Reverse engineering is a process of examining, analysing the structure, information and data being used by the software. We just don’t break software, we help our customers understand the risk of having information and details exposed. Let’s see how an android (.apk) file can be reverse engineered
Source code has it all, algorithms, API’s, Server configurations, Hint for the database, structure etc.
1. Dex2Jar (Dalvik executable to .jar)
2. JD-GUI (Java decompiler with Graphical user interface)
What are we going to investigate:
1. Investigate whether the app uses 9 patch images (Learn about 9 patch images here)
2. Source code encryption
3. 3rd party API’s and version (People don’t have a habit of updating the 3rd party API’s) – check the latest API’s here:
4. Pro-guard – Encryption tool for android apps.
Firstly, a brief about what APK is and what it consists off.
APK (Application package) and when any app is downloaded from play store, it would be stored as apk in the filesystem. The system files, resources and data are placed appropriately in the android system and executed when the app is used.
Get the apk of the app that you need to work on. There are several way that you can extract the apk. However, the simplest way is to download (APK extractor)
from play store and select the app to extract the apk and copy it to you local system.
Extract the apk. Use 7zip to extract the apk and place the folder to the place where it is easily accessible (We have real good habit of clicking “next” and don’t worry about any messages that software is try convey us)
To verify whether 9 Patch images are being used.
Open the extracted folder and you would find a folder named “res” (Resources)
Resources will have all the icons / images / Graphical elements. Here is an example.
Read about different image density, image resolution to be used here: Supporting different screen size
When 9 patch images are used, resources will contain 9 patch images (Folder) with few of the above folders eliminated.
9 Patch images can be recommended to decrease the size of the application and this is more helpful when we project the use of the resources by the competitors.
Android being open-source, there are several screen sizes and situations where 9 patch images might not work. Request technical team reason behind the 9 patch images not being used and if we could help them understand the effort, time and problem that could be solved using 9 patch images, boom! Value…
Android uses DVM (Dalvik virtual machine) to execute the program. When any android code is compiled, they create appropriate images for the system to detect and execute. While for the source code .dex (Dalvik executable) file will be created.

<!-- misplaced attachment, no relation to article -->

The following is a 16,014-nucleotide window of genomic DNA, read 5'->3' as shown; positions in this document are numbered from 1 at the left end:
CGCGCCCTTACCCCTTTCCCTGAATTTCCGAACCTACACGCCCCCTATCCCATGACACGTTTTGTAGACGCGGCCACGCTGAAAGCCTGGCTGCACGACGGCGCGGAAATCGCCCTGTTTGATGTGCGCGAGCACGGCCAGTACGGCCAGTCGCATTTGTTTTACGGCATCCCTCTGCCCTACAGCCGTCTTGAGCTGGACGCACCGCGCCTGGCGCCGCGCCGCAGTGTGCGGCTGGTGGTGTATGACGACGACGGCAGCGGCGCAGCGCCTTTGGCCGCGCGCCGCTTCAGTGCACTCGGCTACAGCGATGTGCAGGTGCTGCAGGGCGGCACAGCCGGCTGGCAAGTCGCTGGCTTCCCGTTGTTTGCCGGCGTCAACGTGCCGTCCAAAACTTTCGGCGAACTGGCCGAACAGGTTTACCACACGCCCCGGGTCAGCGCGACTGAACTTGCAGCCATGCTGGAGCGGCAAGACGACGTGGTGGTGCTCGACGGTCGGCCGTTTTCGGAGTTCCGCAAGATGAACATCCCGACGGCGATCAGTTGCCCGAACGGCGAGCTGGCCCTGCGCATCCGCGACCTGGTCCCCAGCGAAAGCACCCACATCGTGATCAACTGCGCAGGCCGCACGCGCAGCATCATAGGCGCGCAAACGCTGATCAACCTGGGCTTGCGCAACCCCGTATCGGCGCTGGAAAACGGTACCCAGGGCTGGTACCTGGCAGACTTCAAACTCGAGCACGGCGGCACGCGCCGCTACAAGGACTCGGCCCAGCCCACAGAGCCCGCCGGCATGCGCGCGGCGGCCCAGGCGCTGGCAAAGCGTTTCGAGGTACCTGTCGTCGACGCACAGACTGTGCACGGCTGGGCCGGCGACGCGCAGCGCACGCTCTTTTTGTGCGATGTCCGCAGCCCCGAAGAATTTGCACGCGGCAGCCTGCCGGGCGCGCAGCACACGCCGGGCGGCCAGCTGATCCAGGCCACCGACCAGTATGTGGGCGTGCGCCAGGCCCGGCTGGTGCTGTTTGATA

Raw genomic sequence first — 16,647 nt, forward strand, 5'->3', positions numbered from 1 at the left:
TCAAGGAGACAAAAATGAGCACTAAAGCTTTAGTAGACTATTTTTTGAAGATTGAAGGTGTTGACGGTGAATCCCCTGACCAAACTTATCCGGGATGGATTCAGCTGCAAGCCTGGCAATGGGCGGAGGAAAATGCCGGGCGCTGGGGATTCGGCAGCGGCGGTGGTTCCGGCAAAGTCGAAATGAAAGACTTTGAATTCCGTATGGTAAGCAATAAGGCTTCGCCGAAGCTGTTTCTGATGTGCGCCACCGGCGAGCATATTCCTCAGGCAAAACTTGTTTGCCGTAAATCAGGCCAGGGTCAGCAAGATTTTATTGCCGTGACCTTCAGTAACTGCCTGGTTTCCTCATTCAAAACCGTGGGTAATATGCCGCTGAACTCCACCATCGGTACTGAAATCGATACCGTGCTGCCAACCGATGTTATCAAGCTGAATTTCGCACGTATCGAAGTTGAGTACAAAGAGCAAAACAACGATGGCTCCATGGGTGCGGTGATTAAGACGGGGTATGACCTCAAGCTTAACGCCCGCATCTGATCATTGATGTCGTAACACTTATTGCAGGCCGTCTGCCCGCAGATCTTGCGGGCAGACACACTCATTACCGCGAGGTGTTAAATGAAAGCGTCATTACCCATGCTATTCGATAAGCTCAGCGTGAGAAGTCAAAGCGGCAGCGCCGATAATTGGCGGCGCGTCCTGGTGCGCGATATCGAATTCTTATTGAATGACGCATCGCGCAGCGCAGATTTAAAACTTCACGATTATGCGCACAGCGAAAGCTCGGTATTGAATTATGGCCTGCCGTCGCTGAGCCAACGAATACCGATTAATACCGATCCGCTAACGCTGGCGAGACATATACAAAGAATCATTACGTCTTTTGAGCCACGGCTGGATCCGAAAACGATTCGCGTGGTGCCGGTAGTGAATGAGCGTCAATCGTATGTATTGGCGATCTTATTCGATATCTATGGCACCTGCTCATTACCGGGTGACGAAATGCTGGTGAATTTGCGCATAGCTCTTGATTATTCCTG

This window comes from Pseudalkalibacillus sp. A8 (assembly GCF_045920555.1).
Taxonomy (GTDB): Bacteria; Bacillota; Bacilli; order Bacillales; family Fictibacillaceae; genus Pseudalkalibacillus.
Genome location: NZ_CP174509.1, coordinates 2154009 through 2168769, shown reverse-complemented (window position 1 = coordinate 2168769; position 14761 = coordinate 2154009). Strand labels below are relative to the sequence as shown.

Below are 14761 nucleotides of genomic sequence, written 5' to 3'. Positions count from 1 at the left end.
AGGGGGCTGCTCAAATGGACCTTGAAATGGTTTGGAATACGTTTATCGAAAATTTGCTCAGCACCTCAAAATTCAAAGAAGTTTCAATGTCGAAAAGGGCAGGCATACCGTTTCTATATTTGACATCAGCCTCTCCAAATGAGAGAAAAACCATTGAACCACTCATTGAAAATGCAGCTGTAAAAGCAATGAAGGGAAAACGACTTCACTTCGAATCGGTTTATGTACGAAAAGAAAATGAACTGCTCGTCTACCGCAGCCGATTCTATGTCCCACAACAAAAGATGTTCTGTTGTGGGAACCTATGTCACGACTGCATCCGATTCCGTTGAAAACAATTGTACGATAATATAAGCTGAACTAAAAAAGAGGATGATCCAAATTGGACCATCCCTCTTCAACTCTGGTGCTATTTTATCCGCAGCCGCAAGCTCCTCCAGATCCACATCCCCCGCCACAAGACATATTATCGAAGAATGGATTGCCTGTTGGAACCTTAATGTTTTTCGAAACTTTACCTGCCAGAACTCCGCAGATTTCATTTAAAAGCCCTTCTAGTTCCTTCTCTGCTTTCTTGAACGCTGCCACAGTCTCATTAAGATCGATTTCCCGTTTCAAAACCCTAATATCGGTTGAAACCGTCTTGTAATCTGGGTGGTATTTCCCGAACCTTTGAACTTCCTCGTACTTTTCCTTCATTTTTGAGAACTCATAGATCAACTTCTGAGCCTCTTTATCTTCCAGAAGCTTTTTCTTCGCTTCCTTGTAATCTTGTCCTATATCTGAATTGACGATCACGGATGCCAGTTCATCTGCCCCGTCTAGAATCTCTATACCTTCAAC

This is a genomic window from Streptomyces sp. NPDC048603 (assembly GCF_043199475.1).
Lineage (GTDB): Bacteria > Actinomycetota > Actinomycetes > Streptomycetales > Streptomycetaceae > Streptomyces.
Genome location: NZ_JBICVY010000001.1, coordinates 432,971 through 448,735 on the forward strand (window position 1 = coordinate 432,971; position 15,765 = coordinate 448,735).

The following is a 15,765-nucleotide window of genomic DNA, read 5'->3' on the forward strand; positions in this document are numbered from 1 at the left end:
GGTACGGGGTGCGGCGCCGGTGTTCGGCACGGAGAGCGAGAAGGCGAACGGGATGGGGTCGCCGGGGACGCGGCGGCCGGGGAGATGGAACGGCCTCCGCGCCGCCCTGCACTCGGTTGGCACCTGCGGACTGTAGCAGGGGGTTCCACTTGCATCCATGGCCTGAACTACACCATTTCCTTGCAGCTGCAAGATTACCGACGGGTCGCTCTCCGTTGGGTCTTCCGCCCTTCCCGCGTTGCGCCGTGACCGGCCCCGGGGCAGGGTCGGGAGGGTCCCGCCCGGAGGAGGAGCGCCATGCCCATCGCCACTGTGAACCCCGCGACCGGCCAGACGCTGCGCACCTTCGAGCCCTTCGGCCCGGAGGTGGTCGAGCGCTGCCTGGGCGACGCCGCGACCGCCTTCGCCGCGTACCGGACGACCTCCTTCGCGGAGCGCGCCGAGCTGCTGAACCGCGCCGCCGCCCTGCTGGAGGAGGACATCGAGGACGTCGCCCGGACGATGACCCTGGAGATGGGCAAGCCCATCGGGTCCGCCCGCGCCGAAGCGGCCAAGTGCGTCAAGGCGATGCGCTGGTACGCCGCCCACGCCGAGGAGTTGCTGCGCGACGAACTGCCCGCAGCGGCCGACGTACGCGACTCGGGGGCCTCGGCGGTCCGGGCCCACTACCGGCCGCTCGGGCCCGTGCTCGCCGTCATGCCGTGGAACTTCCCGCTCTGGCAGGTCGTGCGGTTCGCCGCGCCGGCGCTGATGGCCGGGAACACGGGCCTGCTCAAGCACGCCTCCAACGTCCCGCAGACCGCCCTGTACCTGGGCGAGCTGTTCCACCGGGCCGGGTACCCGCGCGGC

Check out some information here: Design and structure, code / wiki / other documentation
Please proceed with step 1 and 2.
When the extracted folder is opened, a DEX File has it all.
Copy the dex file, Open DEX 2 JAR place the .dex file into dex2jar folder.
Open command prompt:
Navigate directory to the dex2jar folder
Tip: Hold ctrl + shift and right click, you could open command prompt directly from the folder.
Enter the below command:
The decompiling has started and you would see success at the end. Now there are several scenarios it would fail (Example: The dex file may be huge with several classes of them may be encrypted or unlinked from the actual source). Please share the failures with me or google, we could fix it together.
Opening the .jar file.
A jar file with classes_dex2jar.jar will be created inside dex2jar folder.
It’s time to look at the source…
Open JD-GUI and just drag and drop the .jar file
You would see all the classes name and the source with the API’s thats being used and several information. Please dig more about the understanding the source.
Encrypted source: If the source is already encrypted, you would see “a, b, c, 1, 2, 3” as the main class names and subclasses, abstracts, public class would hit “A, b and c” or desired classes.
Hey wait, are we done? We got the source, should we just report them?
We could recommend a possible and available answer, Pro-guardwhich optimizes by removing unwanted code, obfuscates making it hard for someone to understand, shrinks by removing methods, fields and fuddles the code. It’s just few lines of code injection and crackers!
Verify third party APIs for the versions and other details.
The build properties may vary from SDK to SDK. For facebook, it’s just on the top most layer named, Facebook SDK version. It’s similar to most of the SDK’s.
The current facebook version can be verified with respective to what was being used. When we are recommending them to use the latest version, we would also be responsible for telling the stakeholders “Why”. We could just project the changelog or fixes for the latest facebook SDK version comparing it with previous one. Moreover, we don’t have to do it, we just have to copy paste the link in which the SDK’s are released.
Share your thoughts and we could discuss more about it. I will write more about testing android apps in the coming days.
Have a great day ahead!